And then for the question that she asked there was hardly any convinced answer... She asked
Brothers do you believe that? 
She repeated
Brothers do you believe that for your sake we, your parents, live an celibate and pure life. Only that we may support and strengthen you in your vocation journey.  But you do believe that, don't you? 

Epitome of Commitment and Service

Baby Aunty (as we fondly called her)
Her maiden name was Margaret Pinto.
Right since early childhood, Baby aunty was one of the most sought after person, during our rare trips to Mangalore. She is the youngest sister of Mummy and the most affectionate too... most talkative one too!  I regularly sent Baby aunty and Charlie uncle a letter for their wedding anniversary every year, without fail.  That was my one sure point of contact with two of those whom I liked most in Mangalore.  With Charlie uncle's death, Baby aunty is now all alone.  It has been years since Charlie uncle's health began to decline.  All the while Baby aunty was by his side.  Even when he gave up all hope and attempt to recover, she stood by him.  Unlike Charlie uncle, Baby aunty and I never spoke at depth.  She was more at home with Mummy. Nonetheless, I never can admire her grit and commitment to her life partner, enough.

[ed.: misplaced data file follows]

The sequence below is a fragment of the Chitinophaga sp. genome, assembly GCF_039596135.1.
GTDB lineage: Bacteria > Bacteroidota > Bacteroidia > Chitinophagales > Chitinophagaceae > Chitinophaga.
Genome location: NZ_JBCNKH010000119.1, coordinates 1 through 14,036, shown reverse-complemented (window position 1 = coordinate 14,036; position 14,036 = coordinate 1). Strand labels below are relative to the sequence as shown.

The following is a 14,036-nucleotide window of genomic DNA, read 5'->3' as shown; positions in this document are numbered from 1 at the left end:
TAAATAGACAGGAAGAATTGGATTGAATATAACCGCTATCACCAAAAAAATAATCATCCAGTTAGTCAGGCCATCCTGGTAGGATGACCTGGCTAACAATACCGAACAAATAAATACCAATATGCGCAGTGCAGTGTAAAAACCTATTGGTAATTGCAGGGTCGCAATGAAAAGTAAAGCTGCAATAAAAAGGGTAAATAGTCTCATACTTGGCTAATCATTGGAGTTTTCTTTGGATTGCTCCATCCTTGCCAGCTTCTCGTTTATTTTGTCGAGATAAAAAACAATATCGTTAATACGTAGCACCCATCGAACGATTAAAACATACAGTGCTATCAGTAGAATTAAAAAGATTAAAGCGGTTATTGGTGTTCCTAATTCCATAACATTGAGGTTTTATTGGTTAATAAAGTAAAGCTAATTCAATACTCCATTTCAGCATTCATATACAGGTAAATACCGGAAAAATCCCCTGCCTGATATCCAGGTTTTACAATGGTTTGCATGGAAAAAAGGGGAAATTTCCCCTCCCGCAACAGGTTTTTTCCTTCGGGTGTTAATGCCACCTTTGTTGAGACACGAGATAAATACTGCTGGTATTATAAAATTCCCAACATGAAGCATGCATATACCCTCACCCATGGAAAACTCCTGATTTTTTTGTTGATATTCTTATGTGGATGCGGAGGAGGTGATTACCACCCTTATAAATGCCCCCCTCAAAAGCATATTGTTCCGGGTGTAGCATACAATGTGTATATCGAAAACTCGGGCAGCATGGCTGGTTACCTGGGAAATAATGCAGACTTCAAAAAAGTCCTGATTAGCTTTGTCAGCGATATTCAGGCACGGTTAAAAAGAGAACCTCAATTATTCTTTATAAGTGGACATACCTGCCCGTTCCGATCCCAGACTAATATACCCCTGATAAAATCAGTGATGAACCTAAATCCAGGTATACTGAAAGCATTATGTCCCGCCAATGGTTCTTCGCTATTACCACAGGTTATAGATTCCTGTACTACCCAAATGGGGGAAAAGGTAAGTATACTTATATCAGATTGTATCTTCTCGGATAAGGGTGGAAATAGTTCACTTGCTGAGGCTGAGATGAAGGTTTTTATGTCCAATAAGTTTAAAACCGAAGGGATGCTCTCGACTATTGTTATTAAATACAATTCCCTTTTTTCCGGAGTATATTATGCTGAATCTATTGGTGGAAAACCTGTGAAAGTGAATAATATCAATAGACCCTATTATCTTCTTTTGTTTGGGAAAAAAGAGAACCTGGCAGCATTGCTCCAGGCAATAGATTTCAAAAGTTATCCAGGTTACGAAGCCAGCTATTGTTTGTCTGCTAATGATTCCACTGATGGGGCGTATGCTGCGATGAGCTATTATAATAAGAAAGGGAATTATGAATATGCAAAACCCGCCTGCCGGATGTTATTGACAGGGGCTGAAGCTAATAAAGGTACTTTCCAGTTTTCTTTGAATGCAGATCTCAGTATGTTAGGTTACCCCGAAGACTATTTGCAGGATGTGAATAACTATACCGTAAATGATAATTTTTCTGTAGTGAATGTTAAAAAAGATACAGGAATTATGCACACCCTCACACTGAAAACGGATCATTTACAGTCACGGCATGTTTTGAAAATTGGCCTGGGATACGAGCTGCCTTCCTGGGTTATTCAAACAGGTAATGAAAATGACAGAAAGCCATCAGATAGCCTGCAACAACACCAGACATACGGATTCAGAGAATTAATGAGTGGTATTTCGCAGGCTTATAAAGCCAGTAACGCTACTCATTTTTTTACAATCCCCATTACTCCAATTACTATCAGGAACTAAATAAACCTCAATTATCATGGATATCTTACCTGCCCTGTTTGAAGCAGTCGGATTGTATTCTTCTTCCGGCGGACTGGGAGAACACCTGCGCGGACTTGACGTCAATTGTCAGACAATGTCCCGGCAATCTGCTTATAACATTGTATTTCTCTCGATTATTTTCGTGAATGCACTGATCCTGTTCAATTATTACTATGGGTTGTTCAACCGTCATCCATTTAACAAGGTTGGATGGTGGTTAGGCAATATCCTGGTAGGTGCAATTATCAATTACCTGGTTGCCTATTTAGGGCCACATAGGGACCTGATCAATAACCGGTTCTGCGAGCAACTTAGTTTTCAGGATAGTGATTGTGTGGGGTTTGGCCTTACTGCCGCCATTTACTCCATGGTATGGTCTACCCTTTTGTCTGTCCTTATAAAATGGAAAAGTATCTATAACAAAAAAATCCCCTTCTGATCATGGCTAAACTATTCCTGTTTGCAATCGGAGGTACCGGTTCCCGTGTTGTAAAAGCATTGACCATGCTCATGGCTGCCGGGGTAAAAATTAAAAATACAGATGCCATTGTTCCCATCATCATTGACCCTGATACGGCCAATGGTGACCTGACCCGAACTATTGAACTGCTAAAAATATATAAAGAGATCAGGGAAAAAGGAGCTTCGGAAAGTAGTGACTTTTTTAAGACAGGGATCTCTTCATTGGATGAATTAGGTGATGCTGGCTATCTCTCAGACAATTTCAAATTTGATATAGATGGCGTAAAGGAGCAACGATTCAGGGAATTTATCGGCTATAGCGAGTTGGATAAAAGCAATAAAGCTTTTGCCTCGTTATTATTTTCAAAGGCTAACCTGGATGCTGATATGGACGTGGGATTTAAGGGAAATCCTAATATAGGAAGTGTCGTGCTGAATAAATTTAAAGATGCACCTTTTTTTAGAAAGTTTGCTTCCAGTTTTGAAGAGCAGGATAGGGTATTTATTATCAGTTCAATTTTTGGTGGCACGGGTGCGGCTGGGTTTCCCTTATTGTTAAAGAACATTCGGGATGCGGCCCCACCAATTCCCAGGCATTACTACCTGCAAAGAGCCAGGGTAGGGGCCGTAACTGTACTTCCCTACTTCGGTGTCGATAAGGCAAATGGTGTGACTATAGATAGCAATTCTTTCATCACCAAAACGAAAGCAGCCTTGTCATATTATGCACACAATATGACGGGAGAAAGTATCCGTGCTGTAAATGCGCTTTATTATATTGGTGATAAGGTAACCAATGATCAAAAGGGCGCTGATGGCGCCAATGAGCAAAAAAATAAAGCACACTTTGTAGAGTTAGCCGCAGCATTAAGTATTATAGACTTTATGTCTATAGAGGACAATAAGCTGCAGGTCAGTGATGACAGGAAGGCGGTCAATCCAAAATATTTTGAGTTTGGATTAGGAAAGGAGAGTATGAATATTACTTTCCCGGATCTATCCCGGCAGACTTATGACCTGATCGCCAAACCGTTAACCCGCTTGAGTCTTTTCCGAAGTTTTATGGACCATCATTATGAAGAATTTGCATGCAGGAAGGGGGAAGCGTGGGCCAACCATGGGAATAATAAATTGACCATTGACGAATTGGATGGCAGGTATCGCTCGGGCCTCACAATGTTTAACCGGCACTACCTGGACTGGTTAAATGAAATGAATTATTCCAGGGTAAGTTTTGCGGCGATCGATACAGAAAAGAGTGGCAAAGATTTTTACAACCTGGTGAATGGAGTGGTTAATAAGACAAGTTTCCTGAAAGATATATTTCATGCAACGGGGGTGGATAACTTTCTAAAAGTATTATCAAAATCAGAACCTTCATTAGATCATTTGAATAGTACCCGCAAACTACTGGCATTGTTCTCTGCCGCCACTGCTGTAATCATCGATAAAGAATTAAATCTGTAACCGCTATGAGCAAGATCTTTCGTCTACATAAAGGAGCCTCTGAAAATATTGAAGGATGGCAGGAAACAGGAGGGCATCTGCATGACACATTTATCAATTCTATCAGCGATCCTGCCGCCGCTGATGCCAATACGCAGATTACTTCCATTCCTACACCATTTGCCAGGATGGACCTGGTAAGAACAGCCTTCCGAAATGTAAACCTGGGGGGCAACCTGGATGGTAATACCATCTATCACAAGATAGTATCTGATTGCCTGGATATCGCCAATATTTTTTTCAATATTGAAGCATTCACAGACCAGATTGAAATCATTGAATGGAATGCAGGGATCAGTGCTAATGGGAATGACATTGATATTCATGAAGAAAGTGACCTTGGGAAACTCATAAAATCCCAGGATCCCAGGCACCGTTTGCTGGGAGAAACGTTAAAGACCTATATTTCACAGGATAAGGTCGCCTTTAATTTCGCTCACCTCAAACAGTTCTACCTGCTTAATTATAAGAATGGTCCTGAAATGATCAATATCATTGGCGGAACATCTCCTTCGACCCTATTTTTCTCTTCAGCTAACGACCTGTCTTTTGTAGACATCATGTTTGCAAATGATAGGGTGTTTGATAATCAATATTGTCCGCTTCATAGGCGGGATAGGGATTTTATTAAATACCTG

Whenever someone spoke of commitment and service in our religious circles, I used to think about her and her concern and care for Charlie uncle. Till a couple of years ago, she also took care of her mother-in-law who was totally bedridden.  I've never come across anyone who has been so consistent, and committed to taking care of the sick in the family, as Baby aunty - and most importantly, happily too.

I know not what her plans are now at this moment, with uncle gone; but I pray for her.  May her grit and strength of love show her the way ahead.  God continue to be at her side. 

RIP: Charles D'Souza

I just got news of one of my uncle's, Mr Charles D'Souza, passing away in Mangalore.  He was my Mummy's younger brother-in-law.  He was ill for quite a long time... perhaps years. The last two months were the worst.  His wife, Mummy's sister, took utmost care of him all along.  I just cannot imagine the strength and the patience of that strong lady who stood my him for so many years of pain and suffering.